The CDC put Los Angeles County at the highest risk, but county numbers suggest otherwise.

It has the most populous counties in the state an average of 10 new cases per week and 7.4 hospital admissions per 100,000 residents, and about 6% of all hospital beds are occupied by COVID-19 patients. These numbers put the county below the thresholds set by the CDC for low-risk counties.

Los Angeles County Public Health Director Barbara Ferrer said she expects the county to fall to a less stringent level this week.

“You can see that last week (too) we were on the verge of moving to low thresholds, and we’re pretty clear that when the CDC updates its dashboard we’ll be at low risk,” Ferrer told the Los Angeles County Board of Inspectors. Tuesday. “On Friday, when we move to low- or medium-risk, almost all of these (mask) requirements will become strong recommendations.”

Los Angeles County still requires people to get vaccinated and unmasked people wearing masks inside, but it wants to ease those rules as soon as Friday, once the county falls out of the CDC’s high-risk category.

The term for the California Inner Mask expired on February 15 for people who have not been vaccinated. schools from March 12th.

The CDC’s use of outdated data and confusion about various state and federal guidelines calls into question how effective or useful the CDC’s cost-benefit recommendations will be. In California, most other counties in Los Angeles seem to be following the state’s masquerade guide, not the new federal guidelines.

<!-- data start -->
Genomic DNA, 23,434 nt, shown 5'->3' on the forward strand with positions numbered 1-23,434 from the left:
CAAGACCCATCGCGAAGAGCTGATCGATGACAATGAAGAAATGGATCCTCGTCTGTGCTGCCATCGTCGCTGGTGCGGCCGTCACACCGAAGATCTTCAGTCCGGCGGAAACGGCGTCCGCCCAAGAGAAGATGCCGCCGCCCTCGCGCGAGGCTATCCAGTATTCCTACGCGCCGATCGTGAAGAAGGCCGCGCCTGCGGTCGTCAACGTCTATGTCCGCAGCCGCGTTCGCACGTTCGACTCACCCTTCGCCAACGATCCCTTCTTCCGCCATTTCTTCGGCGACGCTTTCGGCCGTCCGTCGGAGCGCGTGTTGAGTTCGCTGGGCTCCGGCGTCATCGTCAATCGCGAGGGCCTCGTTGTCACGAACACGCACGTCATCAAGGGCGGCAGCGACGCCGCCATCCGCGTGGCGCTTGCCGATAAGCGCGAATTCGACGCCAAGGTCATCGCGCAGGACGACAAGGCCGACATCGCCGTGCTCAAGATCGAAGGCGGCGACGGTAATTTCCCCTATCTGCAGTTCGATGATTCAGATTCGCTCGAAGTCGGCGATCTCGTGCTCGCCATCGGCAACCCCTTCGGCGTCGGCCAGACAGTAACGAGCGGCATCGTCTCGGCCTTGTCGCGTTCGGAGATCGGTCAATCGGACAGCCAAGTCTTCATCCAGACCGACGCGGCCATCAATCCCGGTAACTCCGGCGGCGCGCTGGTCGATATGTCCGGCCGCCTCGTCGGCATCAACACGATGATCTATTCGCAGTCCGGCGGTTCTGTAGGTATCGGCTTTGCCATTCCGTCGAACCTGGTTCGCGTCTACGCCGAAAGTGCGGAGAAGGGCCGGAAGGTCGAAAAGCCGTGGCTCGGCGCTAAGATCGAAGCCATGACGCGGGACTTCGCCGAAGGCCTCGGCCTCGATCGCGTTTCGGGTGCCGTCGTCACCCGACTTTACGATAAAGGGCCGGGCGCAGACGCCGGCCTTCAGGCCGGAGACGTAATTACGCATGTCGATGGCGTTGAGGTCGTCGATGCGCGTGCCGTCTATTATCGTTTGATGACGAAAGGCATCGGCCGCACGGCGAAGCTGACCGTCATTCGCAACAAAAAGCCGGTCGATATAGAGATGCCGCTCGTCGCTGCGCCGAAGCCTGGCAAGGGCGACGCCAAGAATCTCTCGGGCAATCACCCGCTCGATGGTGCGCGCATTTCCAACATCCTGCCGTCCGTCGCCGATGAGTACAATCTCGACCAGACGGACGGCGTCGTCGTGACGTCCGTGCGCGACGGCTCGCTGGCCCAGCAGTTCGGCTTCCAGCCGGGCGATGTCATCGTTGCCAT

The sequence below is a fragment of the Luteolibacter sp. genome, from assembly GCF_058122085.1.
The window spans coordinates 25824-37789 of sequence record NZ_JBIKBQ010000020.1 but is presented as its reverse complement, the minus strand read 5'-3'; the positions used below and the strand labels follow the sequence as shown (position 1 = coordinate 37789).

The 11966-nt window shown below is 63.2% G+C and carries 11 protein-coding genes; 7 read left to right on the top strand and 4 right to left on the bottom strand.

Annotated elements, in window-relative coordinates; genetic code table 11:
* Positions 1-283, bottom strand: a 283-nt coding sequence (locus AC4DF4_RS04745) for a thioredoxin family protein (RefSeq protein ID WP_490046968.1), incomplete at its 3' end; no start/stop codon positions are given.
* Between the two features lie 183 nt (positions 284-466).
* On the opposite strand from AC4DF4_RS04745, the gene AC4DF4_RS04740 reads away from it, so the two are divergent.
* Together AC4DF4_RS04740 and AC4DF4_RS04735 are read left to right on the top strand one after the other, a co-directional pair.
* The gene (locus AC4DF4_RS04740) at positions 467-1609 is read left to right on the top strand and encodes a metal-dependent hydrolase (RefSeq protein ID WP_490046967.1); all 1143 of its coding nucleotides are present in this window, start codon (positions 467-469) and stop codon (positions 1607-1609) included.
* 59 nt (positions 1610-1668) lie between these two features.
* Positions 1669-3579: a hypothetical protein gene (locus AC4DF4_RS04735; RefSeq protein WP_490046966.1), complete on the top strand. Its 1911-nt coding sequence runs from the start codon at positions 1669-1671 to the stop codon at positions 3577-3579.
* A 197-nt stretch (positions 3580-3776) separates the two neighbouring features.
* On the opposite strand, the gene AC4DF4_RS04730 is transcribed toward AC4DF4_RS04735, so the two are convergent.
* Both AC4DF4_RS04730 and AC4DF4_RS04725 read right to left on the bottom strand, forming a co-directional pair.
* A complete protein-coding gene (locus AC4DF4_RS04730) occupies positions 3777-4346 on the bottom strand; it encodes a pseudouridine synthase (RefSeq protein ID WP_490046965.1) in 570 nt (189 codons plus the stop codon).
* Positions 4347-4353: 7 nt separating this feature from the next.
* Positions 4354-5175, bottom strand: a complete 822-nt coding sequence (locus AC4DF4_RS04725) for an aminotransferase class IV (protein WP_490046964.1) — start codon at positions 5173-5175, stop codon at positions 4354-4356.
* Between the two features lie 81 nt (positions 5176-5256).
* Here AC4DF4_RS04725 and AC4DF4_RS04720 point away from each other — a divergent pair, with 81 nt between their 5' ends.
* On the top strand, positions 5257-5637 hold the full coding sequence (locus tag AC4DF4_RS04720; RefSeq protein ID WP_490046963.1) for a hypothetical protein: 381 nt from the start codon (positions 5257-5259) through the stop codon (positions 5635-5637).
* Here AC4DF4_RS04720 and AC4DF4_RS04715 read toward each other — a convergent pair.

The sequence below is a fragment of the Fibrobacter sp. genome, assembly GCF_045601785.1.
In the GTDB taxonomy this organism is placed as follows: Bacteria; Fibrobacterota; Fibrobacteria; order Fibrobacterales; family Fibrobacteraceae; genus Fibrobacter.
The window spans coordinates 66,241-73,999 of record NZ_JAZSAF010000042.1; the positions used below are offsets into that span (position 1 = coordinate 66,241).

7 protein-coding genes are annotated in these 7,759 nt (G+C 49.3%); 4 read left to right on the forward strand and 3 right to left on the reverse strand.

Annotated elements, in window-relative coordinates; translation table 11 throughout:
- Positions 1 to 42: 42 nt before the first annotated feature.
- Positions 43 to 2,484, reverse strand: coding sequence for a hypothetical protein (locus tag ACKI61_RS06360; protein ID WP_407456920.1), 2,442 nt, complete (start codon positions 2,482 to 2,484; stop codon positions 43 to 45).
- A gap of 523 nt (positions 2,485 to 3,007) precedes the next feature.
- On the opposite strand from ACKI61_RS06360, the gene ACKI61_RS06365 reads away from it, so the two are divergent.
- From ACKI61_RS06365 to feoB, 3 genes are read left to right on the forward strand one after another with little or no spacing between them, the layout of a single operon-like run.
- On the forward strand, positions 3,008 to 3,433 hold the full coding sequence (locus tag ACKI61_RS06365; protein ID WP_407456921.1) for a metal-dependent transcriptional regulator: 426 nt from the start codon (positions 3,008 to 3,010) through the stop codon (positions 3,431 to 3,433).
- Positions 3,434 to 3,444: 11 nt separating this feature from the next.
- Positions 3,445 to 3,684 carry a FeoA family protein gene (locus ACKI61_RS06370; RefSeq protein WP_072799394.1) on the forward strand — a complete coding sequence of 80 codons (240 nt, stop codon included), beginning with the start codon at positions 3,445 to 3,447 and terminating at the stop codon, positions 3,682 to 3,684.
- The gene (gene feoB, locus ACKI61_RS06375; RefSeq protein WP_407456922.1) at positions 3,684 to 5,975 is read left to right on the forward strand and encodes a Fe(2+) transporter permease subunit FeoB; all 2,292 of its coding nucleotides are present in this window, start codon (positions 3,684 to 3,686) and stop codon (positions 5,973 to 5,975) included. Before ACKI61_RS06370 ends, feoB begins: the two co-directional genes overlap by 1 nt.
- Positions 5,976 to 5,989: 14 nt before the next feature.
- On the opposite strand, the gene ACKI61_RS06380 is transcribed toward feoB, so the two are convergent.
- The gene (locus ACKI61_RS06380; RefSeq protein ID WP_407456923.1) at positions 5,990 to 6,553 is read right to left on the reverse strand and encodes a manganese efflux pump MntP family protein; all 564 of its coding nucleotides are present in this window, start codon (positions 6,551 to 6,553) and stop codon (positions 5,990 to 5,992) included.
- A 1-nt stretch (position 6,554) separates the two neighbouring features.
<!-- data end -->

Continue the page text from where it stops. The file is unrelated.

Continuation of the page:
Dr. Norma Perez, a pediatrician at AltaMed in Los Angeles, said the different guidelines – at the national, state and local levels – are confusing to the public.

“We practice in Los Angeles and Orange County, and we see that different levels of masking are sometimes recommended between those two counties,” he said. While providers try to follow changing rules, the message to patients is that masking is highly recommended, especially if they are at higher risk for serious illness, Perez said.

Raising state and federal mask rules has allowed scientists and community advocates to avoid vaccination rates or to account for differences between hard-hit communities.

For most of the pandemic, protections across the state of California – and established by some counties – have been more cautious and often more stringent than those provided by federal health officials. California was the first to order residents to take refuge in the area; guidelines for reopening schools were stricter than those of the CDC; and recently, at a time of rising omicron, state guidelines for returning people to work required a negative test, while the CDC only requested five days of isolation.